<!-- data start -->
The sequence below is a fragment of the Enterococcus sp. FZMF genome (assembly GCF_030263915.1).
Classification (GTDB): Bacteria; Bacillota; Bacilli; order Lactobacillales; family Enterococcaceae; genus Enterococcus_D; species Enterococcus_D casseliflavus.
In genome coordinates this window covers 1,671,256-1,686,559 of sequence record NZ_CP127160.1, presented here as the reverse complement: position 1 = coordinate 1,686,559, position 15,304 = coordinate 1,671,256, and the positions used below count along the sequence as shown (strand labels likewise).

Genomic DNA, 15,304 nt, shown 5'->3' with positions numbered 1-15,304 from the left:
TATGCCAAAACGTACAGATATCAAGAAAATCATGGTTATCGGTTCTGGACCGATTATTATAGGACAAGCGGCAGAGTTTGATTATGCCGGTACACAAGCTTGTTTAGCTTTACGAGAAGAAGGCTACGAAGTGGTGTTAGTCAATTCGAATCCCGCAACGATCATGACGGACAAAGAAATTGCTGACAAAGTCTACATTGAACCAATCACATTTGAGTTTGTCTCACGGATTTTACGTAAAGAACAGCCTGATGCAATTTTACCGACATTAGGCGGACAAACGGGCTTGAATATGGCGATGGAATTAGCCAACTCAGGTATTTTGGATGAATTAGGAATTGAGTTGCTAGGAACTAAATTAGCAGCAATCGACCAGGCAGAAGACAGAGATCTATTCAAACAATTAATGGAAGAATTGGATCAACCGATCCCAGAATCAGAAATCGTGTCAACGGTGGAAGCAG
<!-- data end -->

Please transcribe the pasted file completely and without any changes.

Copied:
The sequence below is a fragment of the Enterococcus sp. FZMF genome (assembly GCF_030263915.1).
Classification (GTDB): Bacteria; Bacillota; Bacilli; order Lactobacillales; family Enterococcaceae; genus Enterococcus_D; species Enterococcus_D casseliflavus.
In genome coordinates this window covers 1,671,256-1,686,559 of sequence record NZ_CP127160.1, presented here as the reverse complement: position 1 = coordinate 1,686,559, position 15,304 = coordinate 1,671,256, and the positions used below count along the sequence as shown (strand labels likewise).

Genomic DNA, 15,304 nt, shown 5'->3' with positions numbered 1-15,304 from the left:
TATGCCAAAACGTACAGATATCAAGAAAATCATGGTTATCGGTTCTGGACCGATTATTATAGGACAAGCGGCAGAGTTTGATTATGCCGGTACACAAGCTTGTTTAGCTTTACGAGAAGAAGGCTACGAAGTGGTGTTAGTCAATTCGAATCCCGCAACGATCATGACGGACAAAGAAATTGCTGACAAAGTCTACATTGAACCAATCACATTTGAGTTTGTCTCACGGATTTTACGTAAAGAACAGCCTGATGCAATTTTACCGACATTAGGCGGACAAACGGGCTTGAATATGGCGATGGAATTAGCCAACTCAGGTATTTTGGATGAATTAGGAATTGAGTTGCTAGGAACTAAATTAGCAGCAATCGACCAGGCAGAAGACAGAGATCTATTCAAACAATTAATGGAAGAATTGGATCAACCGATCCCAGAATCAGAAATCGTGTCAACGGTGGAAGCAG